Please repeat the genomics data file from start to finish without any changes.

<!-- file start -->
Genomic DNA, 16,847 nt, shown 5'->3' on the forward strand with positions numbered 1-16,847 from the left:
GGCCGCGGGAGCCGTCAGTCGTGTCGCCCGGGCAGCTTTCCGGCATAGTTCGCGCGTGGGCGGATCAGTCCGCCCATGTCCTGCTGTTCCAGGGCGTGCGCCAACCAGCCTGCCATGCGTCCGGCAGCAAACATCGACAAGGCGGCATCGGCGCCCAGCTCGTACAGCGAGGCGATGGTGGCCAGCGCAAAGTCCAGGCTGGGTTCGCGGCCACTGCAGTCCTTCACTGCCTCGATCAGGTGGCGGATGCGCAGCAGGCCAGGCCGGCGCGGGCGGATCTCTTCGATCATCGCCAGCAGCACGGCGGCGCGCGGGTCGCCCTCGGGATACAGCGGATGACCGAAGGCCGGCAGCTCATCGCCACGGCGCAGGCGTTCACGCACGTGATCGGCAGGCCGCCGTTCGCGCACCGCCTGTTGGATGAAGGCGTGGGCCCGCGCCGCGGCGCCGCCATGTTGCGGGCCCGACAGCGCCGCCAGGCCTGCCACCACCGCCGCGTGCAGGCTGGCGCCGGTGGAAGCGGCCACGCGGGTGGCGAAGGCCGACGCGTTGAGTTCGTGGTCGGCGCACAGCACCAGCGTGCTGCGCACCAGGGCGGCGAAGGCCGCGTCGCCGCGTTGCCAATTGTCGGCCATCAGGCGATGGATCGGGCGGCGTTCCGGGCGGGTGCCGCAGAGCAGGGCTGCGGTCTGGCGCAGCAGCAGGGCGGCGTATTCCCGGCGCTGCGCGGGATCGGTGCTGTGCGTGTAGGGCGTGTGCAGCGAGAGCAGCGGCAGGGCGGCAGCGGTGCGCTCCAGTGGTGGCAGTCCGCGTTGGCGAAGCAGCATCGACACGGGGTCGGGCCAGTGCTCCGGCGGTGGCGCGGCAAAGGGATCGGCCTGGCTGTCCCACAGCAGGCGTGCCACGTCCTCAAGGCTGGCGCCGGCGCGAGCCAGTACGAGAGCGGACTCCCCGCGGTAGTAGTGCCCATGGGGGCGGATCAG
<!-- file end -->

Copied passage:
Genomic DNA, 16,847 nt, shown 5'->3' on the forward strand with positions numbered 1-16,847 from the left:
GGCCGCGGGAGCCGTCAGTCGTGTCGCCCGGGCAGCTTTCCGGCATAGTTCGCGCGTGGGCGGATCAGTCCGCCCATGTCCTGCTGTTCCAGGGCGTGCGCCAACCAGCCTGCCATGCGTCCGGCAGCAAACATCGACAAGGCGGCATCGGCGCCCAGCTCGTACAGCGAGGCGATGGTGGCCAGCGCAAAGTCCAGGCTGGGTTCGCGGCCACTGCAGTCCTTCACTGCCTCGATCAGGTGGCGGATGCGCAGCAGGCCAGGCCGGCGCGGGCGGATCTCTTCGATCATCGCCAGCAGCACGGCGGCGCGCGGGTCGCCCTCGGGATACAGCGGATGACCGAAGGCCGGCAGCTCATCGCCACGGCGCAGGCGTTCACGCACGTGATCGGCAGGCCGCCGTTCGCGCACCGCCTGTTGGATGAAGGCGTGGGCCCGCGCCGCGGCGCCGCCATGTTGCGGGCCCGACAGCGCCGCCAGGCCTGCCACCACCGCCGCGTGCAGGCTGGCGCCGGTGGAAGCGGCCACGCGGGTGGCGAAGGCCGACGCGTTGAGTTCGTGGTCGGCGCACAGCACCAGCGTGCTGCGCACCAGGGCGGCGAAGGCCGCGTCGCCGCGTTGCCAATTGTCGGCCATCAGGCGATGGATCGGGCGGCGTTCCGGGCGGGTGCCGCAGAGCAGGGCTGCGGTCTGGCGCAGCAGCAGGGCGGCGTATTCCCGGCGCTGCGCGGGATCGGTGCTGTGCGTGTAGGGCGTGTGCAGCGAGAGCAGCGGCAGGGCGGCAGCGGTGCGCTCCAGTGGTGGCAGTCCGCGTTGGCGAAGCAGCATCGACACGGGGTCGGGCCAGTGCTCCGGCGGTGGCGCGGCAAAGGGATCGGCCTGGCTGTCCCACAGCAGGCGTGCCACGTCCTCAAGGCTGGCGCCGGCGCGAGCCAGTACGAGAGCGGACTCCCCGCGGTAGTAGTGCCCATGGGGGCGGATCAG